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Ann Dyslexia. 2005 Jun;55(1):9-27.

Poor readers of Chinese respond slower than good readers in phonological, rapid naming, and interval timing tasks.

Author information

1
Department of Psychology, Chinese University of Hong Kong, Shatin, NT, Hong Kong. tpenney@psy.cuhk.edu.hk

Abstract

The role of information processing deficits in poor readers of nonalphabetic scripts such as Chinese is not well documented. Here, we examined perceptual processing in good and poor readers of Chinese. Specifically, two groups of third grade children comprising 20 "good readers" and 19 "poor readers," drawn from a larger pool of 254 students, were tested using an auditory version of the Stop Reaction Time (Stop-RT) interval timing task, a phoneme perception task, and several measures of phonological awareness and orthographic processing. Mean Stop RTs for good readers were significantly faster than those for poor readers, and good readers were also faster in a test of rapid digit naming, but good and poor readers did not differ on measures of phoneme onset awareness or orthographic processing. Although good and poor readers did not differ in overall categorical perception of /pa5/ and /pha5/ stimuli, the good readers responded significantly faster than the poor readers. Taken together, the group differences obtained here are consistent with a slowing of information processing and behavioral output in poor readers of Chinese, rather than a loss of temporal resolution of perceptual processing.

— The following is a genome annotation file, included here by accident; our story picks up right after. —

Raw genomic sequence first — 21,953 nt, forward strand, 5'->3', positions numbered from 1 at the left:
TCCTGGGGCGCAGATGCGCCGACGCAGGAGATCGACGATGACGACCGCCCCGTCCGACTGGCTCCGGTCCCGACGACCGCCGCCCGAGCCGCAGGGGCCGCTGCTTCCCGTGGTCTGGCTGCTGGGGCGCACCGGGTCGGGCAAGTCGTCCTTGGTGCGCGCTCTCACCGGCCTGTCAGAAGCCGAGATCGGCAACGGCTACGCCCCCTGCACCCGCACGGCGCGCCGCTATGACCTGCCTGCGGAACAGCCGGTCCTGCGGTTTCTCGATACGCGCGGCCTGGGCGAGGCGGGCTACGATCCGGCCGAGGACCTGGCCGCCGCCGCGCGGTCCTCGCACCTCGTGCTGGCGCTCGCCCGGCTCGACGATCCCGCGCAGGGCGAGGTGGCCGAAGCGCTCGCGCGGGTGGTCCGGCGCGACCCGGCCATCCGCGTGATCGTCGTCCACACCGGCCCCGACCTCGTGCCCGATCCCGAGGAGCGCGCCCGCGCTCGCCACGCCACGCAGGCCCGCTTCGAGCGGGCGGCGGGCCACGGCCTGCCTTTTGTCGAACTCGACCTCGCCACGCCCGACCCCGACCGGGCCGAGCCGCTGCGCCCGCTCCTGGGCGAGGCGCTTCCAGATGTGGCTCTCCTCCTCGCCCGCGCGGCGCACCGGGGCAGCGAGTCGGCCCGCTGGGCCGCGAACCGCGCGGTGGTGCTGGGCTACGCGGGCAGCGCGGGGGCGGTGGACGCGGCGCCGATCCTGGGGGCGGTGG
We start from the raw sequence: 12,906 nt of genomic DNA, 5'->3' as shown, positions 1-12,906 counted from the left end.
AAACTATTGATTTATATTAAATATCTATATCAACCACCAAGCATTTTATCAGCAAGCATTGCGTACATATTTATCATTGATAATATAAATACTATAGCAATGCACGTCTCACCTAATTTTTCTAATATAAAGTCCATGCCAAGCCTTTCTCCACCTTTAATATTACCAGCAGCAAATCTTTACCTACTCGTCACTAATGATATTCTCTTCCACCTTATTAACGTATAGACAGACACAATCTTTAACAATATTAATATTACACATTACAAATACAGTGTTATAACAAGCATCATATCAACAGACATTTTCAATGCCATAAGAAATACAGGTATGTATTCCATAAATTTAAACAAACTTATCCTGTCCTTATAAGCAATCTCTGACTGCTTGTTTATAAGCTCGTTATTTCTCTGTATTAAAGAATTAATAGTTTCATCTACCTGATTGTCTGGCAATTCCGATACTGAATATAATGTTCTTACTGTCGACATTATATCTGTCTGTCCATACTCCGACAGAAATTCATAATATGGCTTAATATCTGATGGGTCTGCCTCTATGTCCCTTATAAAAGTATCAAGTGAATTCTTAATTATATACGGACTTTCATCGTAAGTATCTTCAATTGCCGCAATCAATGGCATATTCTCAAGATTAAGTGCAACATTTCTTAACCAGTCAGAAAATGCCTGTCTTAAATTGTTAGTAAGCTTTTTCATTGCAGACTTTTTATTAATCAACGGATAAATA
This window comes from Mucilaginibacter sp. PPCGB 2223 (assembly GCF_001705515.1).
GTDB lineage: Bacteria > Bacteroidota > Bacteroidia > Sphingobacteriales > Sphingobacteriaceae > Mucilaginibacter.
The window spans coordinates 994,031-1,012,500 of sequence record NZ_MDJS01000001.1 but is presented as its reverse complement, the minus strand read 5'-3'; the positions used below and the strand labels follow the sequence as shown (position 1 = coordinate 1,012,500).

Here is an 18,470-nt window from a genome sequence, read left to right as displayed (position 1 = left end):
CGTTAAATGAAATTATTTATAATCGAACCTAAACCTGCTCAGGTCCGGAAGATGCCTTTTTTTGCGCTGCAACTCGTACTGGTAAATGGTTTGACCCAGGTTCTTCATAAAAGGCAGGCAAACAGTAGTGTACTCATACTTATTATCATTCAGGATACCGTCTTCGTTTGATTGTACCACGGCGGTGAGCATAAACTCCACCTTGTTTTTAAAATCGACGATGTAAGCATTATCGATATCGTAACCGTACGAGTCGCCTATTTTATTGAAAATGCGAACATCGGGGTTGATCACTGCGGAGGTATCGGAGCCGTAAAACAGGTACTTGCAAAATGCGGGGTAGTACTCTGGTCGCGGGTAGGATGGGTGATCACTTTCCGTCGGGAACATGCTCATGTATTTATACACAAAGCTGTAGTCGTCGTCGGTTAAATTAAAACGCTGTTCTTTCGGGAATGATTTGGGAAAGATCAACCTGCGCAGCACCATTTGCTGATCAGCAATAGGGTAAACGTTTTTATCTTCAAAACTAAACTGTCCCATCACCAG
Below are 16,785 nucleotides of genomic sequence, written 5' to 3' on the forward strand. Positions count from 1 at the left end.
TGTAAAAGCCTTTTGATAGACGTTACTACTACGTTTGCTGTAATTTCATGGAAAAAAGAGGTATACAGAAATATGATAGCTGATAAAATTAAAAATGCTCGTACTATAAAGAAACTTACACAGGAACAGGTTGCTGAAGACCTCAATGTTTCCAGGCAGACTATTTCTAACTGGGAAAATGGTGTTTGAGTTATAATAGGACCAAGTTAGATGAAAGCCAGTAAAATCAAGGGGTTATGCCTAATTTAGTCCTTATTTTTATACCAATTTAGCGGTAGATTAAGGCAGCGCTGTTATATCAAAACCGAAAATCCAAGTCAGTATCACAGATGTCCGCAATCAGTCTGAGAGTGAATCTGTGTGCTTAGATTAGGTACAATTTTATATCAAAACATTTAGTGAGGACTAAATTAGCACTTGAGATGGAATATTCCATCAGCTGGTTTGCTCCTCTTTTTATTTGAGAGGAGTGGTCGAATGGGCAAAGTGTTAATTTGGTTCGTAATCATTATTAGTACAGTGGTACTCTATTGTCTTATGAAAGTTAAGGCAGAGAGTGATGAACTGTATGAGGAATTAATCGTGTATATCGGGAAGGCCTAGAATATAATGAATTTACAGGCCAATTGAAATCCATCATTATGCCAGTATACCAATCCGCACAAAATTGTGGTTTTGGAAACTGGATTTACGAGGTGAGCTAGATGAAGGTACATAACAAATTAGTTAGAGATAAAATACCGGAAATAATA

PMID:
16107778
[Indexed for MEDLINE]

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